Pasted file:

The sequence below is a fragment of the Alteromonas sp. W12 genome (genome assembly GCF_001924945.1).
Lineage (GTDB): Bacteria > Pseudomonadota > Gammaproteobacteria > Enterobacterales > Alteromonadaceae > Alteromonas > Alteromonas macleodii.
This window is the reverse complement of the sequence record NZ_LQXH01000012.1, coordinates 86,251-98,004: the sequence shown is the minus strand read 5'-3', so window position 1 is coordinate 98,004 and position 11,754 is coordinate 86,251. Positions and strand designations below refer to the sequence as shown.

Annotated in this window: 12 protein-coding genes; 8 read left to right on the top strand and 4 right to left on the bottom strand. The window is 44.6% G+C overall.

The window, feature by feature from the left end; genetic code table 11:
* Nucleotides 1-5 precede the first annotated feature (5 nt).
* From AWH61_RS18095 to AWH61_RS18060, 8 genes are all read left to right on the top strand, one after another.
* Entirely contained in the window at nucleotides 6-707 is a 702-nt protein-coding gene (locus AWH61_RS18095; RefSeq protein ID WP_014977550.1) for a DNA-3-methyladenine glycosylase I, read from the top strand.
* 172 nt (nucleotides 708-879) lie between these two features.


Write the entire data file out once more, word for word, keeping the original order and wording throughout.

The sequence below is a fragment of the Alteromonas sp. W12 genome (genome assembly GCF_001924945.1).
Lineage (GTDB): Bacteria > Pseudomonadota > Gammaproteobacteria > Enterobacterales > Alteromonadaceae > Alteromonas > Alteromonas macleodii.
This window is the reverse complement of the sequence record NZ_LQXH01000012.1, coordinates 86,251-98,004: the sequence shown is the minus strand read 5'-3', so window position 1 is coordinate 98,004 and position 11,754 is coordinate 86,251. Positions and strand designations below refer to the sequence as shown.

Annotated in this window: 12 protein-coding genes; 8 read left to right on the top strand and 4 right to left on the bottom strand. The window is 44.6% G+C overall.

The window, feature by feature from the left end; genetic code table 11:
* Nucleotides 1-5 precede the first annotated feature (5 nt).
* From AWH61_RS18095 to AWH61_RS18060, 8 genes are all read left to right on the top strand, one after another.
* Entirely contained in the window at nucleotides 6-707 is a 702-nt protein-coding gene (locus AWH61_RS18095; RefSeq protein ID WP_014977550.1) for a DNA-3-methyladenine glycosylase I, read from the top strand.
* 172 nt (nucleotides 708-879) lie between these two features.